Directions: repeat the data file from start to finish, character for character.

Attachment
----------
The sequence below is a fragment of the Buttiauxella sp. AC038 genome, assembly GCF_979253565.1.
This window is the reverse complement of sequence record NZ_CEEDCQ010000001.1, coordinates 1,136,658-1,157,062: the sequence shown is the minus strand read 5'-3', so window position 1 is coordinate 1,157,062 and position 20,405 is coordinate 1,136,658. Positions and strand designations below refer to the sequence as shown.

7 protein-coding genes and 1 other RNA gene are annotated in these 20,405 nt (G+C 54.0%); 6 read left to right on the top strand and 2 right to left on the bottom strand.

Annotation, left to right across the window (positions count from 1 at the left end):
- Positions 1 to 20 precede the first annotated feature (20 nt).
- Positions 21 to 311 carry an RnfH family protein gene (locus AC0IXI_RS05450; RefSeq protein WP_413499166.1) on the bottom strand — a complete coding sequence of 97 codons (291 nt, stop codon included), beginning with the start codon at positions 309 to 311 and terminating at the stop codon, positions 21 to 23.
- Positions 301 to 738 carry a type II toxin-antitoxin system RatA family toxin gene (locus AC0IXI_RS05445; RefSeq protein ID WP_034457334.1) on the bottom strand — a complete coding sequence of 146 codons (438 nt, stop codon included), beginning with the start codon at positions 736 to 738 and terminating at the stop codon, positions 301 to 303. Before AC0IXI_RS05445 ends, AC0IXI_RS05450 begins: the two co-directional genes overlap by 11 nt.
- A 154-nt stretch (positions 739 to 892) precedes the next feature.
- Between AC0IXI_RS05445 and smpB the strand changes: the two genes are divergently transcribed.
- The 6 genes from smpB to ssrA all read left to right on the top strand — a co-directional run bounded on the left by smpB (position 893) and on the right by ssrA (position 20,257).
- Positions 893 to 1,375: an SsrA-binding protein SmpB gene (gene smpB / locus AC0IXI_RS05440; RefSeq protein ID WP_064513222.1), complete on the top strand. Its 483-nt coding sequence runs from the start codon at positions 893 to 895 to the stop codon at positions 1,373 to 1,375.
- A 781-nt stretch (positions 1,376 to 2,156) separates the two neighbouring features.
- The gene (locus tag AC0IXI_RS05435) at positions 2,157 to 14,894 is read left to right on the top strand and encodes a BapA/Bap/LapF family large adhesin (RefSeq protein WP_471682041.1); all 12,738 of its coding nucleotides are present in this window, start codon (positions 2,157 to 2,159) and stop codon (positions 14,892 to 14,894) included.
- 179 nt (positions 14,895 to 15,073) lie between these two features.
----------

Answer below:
The sequence below is a fragment of the Buttiauxella sp. AC038 genome, assembly GCF_979253565.1.
This window is the reverse complement of sequence record NZ_CEEDCQ010000001.1, coordinates 1,136,658-1,157,062: the sequence shown is the minus strand read 5'-3', so window position 1 is coordinate 1,157,062 and position 20,405 is coordinate 1,136,658. Positions and strand designations below refer to the sequence as shown.

7 protein-coding genes and 1 other RNA gene are annotated in these 20,405 nt (G+C 54.0%); 6 read left to right on the top strand and 2 right to left on the bottom strand.

Annotation, left to right across the window (positions count from 1 at the left end):
- Positions 1 to 20 precede the first annotated feature (20 nt).
- Positions 21 to 311 carry an RnfH family protein gene (locus AC0IXI_RS05450; RefSeq protein WP_413499166.1) on the bottom strand — a complete coding sequence of 97 codons (291 nt, stop codon included), beginning with the start codon at positions 309 to 311 and terminating at the stop codon, positions 21 to 23.
- Positions 301 to 738 carry a type II toxin-antitoxin system RatA family toxin gene (locus AC0IXI_RS05445; RefSeq protein ID WP_034457334.1) on the bottom strand — a complete coding sequence of 146 codons (438 nt, stop codon included), beginning with the start codon at positions 736 to 738 and terminating at the stop codon, positions 301 to 303. Before AC0IXI_RS05445 ends, AC0IXI_RS05450 begins: the two co-directional genes overlap by 11 nt.
- A 154-nt stretch (positions 739 to 892) precedes the next feature.
- Between AC0IXI_RS05445 and smpB the strand changes: the two genes are divergently transcribed.
- The 6 genes from smpB to ssrA all read left to right on the top strand — a co-directional run bounded on the left by smpB (position 893) and on the right by ssrA (position 20,257).
- Positions 893 to 1,375: an SsrA-binding protein SmpB gene (gene smpB / locus AC0IXI_RS05440; RefSeq protein ID WP_064513222.1), complete on the top strand. Its 483-nt coding sequence runs from the start codon at positions 893 to 895 to the stop codon at positions 1,373 to 1,375.
- A 781-nt stretch (positions 1,376 to 2,156) separates the two neighbouring features.
- The gene (locus tag AC0IXI_RS05435) at positions 2,157 to 14,894 is read left to right on the top strand and encodes a BapA/Bap/LapF family large adhesin (RefSeq protein WP_471682041.1); all 12,738 of its coding nucleotides are present in this window, start codon (positions 2,157 to 2,159) and stop codon (positions 14,892 to 14,894) included.
- 179 nt (positions 14,895 to 15,073) lie between these two features.